Freelancer Survival Tip: 3 Ways to Keep Up With Assignments While on Vacation

Freelancers know the struggle all too well. While the family tours ancient ruins or splashes around in the pool, you’re secluded in your hotel room, tending to your regular writing routine. After all, a quasi-vacation is better than no vacation at all. You may as well combine a little work with your vacation to keep projects moving and avoid bottlenecks later.

According to one study by a networking firm in Silicon Valley, around 60 percent of Americans do at least some work during vacations. Freelancers in particular find it difficult to take long stretches away from work because it puts their immediate earning potential at risk. With no paid days off, it might be tempting to never take vacation at all.

Fortunately, freelancers can strike a balance between work and play in a number of relatively painless ways. Keeping up with assignments during a vacation, especially if you’ve planned ahead and minimized your expected workload, can actually be less stressful than taking time off and trying to catch up when you return.

Try these strategies to get the most out of your working vacation and retain your sanity in the process.

Plan your trip around Wi-Fi hotspots.

It goes without saying that most of the work you do, regardless of your location, probably calls for reliable access to the Internet. That can be a dicey proposition in some areas, so plan ahead. Prior to booking you accommodations, make sure that Wi-Fi is available in your hotel room. This is going to be home base during your trip, where you’ll hammer out your must-do projects between meals and sightseeing. It will also be the place you seek sanctuary, so choose wisely. It is possible to have a productive yet refreshing vacation, when you choose a destination that pulls double duty in this manner. Back this plan up by making note of public Internet access points, such as coffee shops, near the places you’re visiting.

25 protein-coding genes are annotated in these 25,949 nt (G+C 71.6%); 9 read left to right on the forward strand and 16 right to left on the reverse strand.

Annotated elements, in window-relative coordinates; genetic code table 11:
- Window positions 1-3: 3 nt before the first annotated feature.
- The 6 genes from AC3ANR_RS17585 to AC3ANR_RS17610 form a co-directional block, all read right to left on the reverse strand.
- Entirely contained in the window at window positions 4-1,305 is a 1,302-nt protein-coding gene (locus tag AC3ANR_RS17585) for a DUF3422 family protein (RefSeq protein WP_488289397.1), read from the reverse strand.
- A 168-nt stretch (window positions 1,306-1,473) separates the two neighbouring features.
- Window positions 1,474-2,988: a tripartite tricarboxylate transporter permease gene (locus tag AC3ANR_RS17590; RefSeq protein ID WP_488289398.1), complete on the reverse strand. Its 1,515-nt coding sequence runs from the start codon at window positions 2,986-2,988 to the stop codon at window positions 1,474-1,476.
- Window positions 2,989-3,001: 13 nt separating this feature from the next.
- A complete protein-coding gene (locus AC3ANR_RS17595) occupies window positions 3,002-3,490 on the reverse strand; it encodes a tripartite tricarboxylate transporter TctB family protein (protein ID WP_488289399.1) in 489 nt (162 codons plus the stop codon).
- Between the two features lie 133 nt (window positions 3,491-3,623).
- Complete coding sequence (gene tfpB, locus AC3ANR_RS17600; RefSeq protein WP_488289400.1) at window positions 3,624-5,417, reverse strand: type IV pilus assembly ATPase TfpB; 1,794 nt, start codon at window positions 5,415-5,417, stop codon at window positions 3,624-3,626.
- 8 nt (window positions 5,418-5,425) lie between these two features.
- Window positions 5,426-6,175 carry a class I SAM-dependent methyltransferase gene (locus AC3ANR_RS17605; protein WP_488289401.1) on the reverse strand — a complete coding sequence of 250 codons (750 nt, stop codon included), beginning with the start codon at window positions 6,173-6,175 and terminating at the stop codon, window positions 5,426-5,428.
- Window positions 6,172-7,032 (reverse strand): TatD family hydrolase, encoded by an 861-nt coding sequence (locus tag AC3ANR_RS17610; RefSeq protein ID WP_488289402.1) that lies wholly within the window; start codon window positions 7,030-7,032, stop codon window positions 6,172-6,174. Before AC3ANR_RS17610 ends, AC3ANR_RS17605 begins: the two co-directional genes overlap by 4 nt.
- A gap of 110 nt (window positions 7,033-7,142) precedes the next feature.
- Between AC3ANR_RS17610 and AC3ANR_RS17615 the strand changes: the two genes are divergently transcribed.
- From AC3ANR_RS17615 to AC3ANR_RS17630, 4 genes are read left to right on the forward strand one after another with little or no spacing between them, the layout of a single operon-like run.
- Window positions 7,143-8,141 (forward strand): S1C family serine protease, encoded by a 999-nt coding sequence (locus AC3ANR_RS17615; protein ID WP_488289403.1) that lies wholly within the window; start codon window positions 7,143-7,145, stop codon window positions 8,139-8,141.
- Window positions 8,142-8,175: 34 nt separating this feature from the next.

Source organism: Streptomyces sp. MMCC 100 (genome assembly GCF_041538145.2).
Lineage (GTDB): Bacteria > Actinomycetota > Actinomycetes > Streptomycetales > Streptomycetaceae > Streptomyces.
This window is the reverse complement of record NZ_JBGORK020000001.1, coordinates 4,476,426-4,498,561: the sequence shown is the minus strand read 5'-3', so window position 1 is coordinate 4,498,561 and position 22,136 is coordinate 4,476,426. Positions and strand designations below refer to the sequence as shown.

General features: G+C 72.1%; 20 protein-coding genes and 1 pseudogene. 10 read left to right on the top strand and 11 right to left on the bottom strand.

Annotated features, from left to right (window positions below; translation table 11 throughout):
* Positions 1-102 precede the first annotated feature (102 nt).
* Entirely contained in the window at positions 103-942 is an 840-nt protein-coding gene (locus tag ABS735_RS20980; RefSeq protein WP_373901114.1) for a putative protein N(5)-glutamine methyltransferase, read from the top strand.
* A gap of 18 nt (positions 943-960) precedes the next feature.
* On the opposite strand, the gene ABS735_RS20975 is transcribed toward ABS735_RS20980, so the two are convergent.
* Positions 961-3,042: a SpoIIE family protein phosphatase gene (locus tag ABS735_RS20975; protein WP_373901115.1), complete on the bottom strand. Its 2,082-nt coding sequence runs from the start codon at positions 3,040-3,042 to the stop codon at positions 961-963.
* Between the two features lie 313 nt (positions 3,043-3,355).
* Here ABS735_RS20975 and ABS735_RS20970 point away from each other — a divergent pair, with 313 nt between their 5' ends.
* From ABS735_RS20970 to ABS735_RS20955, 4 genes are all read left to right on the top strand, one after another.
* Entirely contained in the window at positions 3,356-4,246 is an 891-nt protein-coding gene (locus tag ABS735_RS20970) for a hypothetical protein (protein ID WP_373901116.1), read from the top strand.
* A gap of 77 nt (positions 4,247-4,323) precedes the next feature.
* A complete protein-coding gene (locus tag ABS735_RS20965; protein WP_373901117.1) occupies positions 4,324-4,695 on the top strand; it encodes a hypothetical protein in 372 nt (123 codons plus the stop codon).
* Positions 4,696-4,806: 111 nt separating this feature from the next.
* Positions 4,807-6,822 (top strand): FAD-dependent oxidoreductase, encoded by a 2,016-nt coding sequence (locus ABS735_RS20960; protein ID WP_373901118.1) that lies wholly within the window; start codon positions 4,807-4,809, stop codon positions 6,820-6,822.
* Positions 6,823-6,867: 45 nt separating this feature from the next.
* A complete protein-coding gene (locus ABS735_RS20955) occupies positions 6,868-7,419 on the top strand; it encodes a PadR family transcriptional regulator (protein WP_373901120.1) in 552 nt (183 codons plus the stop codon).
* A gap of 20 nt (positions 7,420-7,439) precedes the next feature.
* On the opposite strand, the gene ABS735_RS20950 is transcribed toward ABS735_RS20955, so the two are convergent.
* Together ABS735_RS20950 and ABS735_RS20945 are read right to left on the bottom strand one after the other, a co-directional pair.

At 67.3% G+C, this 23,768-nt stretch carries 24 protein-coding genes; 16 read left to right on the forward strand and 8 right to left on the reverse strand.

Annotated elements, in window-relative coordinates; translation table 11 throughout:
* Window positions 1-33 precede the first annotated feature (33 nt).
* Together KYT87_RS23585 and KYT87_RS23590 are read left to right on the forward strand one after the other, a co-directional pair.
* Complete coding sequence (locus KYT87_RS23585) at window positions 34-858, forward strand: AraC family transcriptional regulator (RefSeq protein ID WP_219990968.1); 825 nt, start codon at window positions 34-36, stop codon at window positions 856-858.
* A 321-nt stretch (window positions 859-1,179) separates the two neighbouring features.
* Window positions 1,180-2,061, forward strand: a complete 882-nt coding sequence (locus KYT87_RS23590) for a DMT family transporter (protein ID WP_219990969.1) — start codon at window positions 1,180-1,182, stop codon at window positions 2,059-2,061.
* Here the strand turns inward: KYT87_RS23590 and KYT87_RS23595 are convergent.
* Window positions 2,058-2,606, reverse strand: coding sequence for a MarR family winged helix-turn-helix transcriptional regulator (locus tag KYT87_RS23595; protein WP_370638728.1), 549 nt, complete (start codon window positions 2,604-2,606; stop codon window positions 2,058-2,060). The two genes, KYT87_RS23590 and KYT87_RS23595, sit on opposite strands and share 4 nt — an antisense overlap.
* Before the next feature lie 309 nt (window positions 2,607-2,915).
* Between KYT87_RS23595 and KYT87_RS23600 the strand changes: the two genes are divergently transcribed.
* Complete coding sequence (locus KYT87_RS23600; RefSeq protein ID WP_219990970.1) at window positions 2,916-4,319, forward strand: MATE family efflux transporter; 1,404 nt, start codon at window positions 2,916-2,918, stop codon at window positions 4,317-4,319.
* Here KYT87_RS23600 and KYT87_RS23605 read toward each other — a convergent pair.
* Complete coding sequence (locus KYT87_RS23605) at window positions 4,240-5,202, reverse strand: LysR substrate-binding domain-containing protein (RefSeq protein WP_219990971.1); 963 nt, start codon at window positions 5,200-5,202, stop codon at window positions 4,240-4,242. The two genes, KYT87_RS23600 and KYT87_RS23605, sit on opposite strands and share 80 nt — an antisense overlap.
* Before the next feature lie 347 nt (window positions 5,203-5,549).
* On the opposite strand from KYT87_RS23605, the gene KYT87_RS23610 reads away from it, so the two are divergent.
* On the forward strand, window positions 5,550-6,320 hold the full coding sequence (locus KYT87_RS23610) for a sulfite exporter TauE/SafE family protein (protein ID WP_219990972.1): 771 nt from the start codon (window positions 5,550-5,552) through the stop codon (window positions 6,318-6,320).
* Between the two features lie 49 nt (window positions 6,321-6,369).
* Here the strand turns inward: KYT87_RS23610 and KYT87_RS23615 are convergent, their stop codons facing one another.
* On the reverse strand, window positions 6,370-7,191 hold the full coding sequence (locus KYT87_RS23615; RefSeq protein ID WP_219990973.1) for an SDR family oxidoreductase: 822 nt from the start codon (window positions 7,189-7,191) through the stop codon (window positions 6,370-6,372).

Leave gaps in your schedule.

For most people, vacations are rare events, so it’s tempting to try to pack every second with profound experiences and unforgettable events. Sure, these types of excursions can be once-in-a-lifetime opportunities, but an over-packed schedule is likely to leave you scrambling to catch up on work in stressful 15-minute bursts. Vacation time is meant to be a refreshing experience so that you can return to work with energy and enthusiasm. But that doesn’t mean you have to live extravagantly at every possible moment.

Rather than frittering away every free moment, schedule reasonable blocks of time – maybe one or two hours each day – that you can devote to your work. This is also an important goal-setting exercise that helps to set expectations at the outset of your vacation. For example, if you intend to spend 80% of your vacation relaxing, and 20% of your vacation working, you can keep yourself on track by setting a schedule ahead of time and sticking to it.

Communicate your goals and ask for help.

If you’re traveling with family, communicate with them ahead of time on the goals of your vacation. Make it clear that work time is just as important to you as play time. And, by the same token, you must commit to completely unplugging during non-work times out of respect to your travel companions. As long as you are on the same page ahead of time, asking for help is a simple proposition. For example, ask your spouse to drop you at a coffee shop with good Wi-Fi while he or she takes the kids to the beach. Setting boundaries keeps your traveling companions from feeling neglected or abandoned because you’re buried in emails and urgent business.

 

Taking care of business while you’re on vacation calls for ingenuity and forethought. Plan ahead, set aside time for productivity and don’t be shy about leaning on others. When you follow these tips, you’ll be surprised at how relaxing a working vacation can be.